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The most important reason for Biblically Responsible Investing is to honor God by aligning the fund holders’ values with their investments. But a considerable body of research indicates that investors do not have to hurt their bottom lines while doing so and may even reap higher returns in some cases.

A 2016 study at the University of Pennsylvania’s Wharton School of Business found that screened investments performed favorably against unscreened investment funds: “Impact funds in the sample that seek market-rate-returns demonstrate that they can achieve results comparable to market indices, while still reporting mission preservation in the vast majority of their exited investments.” 1

The study, “Great Expectations: Mission Preservation and Financial Performance in Impact Investing,” posited that “Market-rate-seeking impact investments in the sample, therefore, may be financially competitive on a gross basis with other equity investing investment opportunities. This financial performance may be why impact fund managers often assert that there is little inherent tension between profits and purpose.” 2

A 2014 meta-analysis of 85 studies and 190 experiments reported in Business Ethics: A European Review found that “consideration of corporate social responsibility in stock market portfolios is neither a weakness nor a strength compared with conventional investments.” 3

However, an Oxford University 18-year study of screened funds comprising 180 U.S. companies for “sustainability” and other factors such as excluding firms that employed child labor, showed better returns, including lower cost of capital and “stock price performance.” 4 The authors compiled evidence “that High Sustainability companies significantly outperform their counterparts over the long-term, both in terms of the stock market as well as accounting.” 5

In 2015, a Christian Investment Forum study noted that previous studies had established that Socially Responsible Investing, of which BRI is a subcategory, performed as well or better than unscreened funds.

In an effort to determine whether the smaller universe of BRI funds matched the overall SRI finding, the authors concluded that, “Based on the analysis of historical performance data from the funds managed by members of the Christian Investment Forum [of which Timothy Plan is a participant], the results did, in fact, corroborate the expectation that return performance was not reduced due to incorporating BRI, and in fact there was a general outperformance compared to the industry averages. 6

“Over the last five years, a composite of the returns from all of the equity mutual funds within the Christian Investment Forum outperformed the industry average by 77 basis points (bp) on an annualized basis.” 7

The author cautioned that “the results of this analysis are not meant to suggest that BRI funds will result in outperformance. The most important reason to incorporate BRI funds into an overall investment portfolio is to better align investments with an investor’s values.” 8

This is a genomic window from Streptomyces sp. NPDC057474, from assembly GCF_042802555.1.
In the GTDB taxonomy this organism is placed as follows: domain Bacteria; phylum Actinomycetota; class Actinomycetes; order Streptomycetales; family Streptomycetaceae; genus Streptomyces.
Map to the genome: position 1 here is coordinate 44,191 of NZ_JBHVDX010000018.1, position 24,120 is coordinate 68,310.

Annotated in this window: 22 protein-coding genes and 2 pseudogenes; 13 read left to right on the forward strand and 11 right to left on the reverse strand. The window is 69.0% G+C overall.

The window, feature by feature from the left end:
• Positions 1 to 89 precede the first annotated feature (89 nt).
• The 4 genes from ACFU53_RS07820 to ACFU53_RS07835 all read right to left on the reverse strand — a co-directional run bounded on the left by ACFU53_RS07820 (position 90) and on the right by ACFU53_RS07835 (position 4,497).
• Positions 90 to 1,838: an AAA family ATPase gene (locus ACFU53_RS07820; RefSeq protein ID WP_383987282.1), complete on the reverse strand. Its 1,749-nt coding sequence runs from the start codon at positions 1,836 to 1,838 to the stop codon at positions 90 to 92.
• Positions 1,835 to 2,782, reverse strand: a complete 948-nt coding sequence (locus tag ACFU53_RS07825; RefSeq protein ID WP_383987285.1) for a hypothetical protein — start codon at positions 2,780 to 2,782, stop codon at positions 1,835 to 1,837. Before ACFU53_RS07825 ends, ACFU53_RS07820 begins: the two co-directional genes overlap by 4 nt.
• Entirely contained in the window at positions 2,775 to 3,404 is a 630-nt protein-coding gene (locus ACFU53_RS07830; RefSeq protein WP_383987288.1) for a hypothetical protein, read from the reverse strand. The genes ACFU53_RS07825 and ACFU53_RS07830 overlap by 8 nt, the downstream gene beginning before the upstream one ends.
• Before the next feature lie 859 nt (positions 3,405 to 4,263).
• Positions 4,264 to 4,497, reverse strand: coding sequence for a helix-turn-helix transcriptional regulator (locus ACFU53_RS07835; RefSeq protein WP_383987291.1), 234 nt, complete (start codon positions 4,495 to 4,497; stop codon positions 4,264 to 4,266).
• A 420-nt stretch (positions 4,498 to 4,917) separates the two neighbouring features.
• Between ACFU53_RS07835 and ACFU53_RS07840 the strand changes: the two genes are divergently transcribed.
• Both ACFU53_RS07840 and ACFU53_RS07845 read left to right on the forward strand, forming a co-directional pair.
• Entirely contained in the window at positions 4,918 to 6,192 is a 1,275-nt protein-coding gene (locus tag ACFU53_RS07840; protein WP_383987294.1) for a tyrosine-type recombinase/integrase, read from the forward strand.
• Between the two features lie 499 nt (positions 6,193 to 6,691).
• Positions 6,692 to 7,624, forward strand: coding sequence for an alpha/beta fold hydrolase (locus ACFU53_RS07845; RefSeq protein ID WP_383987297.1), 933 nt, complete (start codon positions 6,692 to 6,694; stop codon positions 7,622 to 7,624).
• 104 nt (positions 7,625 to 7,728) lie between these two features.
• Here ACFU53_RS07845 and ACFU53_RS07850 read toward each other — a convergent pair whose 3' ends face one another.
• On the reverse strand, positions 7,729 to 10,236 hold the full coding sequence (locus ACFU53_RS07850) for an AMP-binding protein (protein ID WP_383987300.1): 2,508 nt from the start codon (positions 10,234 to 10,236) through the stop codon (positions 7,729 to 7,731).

But investors and advisors can have peace of mind that “considering funds that can align with their Christian faith need not be a choice between values and performance.” 9

The most important reason for Biblically Responsible Investing is to honor God by aligning the fund holders’ values with their investments. But a considerable body of research indicates that investors do not have to hurt their bottom lines while doing so and may even reap higher returns in some cases.

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Series 5 of 6: BRI HISTORICAL RETURNS: COMPARABLE–OR BETTER -- The most important reason for Biblically Responsible Investing is to honor God by aligning the fundholders’ values with their investments. But a considerable body of research indicates that investors do not have to hurt their bottom lines while doing so and may even reap higher returns in some cases.


Before investing, consider Each funds’ investment objectives, risks, charges and expenses. a prospectus containing this information is available through your Financial Advisor or funds’ website. Please read it carefully.

1 Jacob Gray, et al, “Great Expectations: Mission Preservation and Financial Performance in Impact Investing,” Wharton School of Business, University of Pennsylvania, p. 28, at: www.socialimpact.wharton.upenn.edu/wp-content/uploads/2016/09/Great-Expectations-Mission-Preservation-and-Financial-Performance-in-Impact-Investing.pdf.
2 Ibid, p. 27.
3 Christophe Revelli and Jean-Laurent Viviani, “Financial performance of socially responsible investing (SRI): what have we learned? A meta-analysis,” Business Ethics: A European Review, Vol. 24, Issue 2, April 2015, p 158, at: www.onlinelibrary.wiley.com/doi/10.1111/beer.12076/abstract.
4 Robert G. Eccles, Ioannis Ioannou, and George Serafeim, “The Impact of Corporate Sustainability on Organizational Processes and Performance,” Smith School of Enterprise and the Environment, Oxford University, 2010, at: www.hbs.edu/faculty/Publication%20Files/SSRN-id1964011_6791edac-7daa-4603-a220-4a0c6c7a3f7a.pdf.
5 Ibid, p. 1.
6 John Silverling, “A Research Study on CIF Member Funds Composite Performance Relative to Industry Averages,” Christian Investment Forum White Paper, May 2015, p. 2, at: www.christianinvestmentforum.org/content/uploads/2015/06/CIF-Study-on-BRI-Funds-Performance-Spring-2015.pdf.
7 Ibid, p. 2.
8 Ibid, p. 3.
9 Ibid


YOUR CHOICES COUNT: THE CASE FOR BIBLICALLY RESPONSIBLE INVESTING

Article 1 – A Brief History of Socially Responsible Investing
Article 2 – God’s Financial Advice
Article 3 – Biblically Responsible Finance from 1976 to the Present
Article 4 – Moral Investing – A Growing Field
Article 5 – BRI Historical Returns: Comparable–or Better
Article 6 – Impacting the Kingdom.

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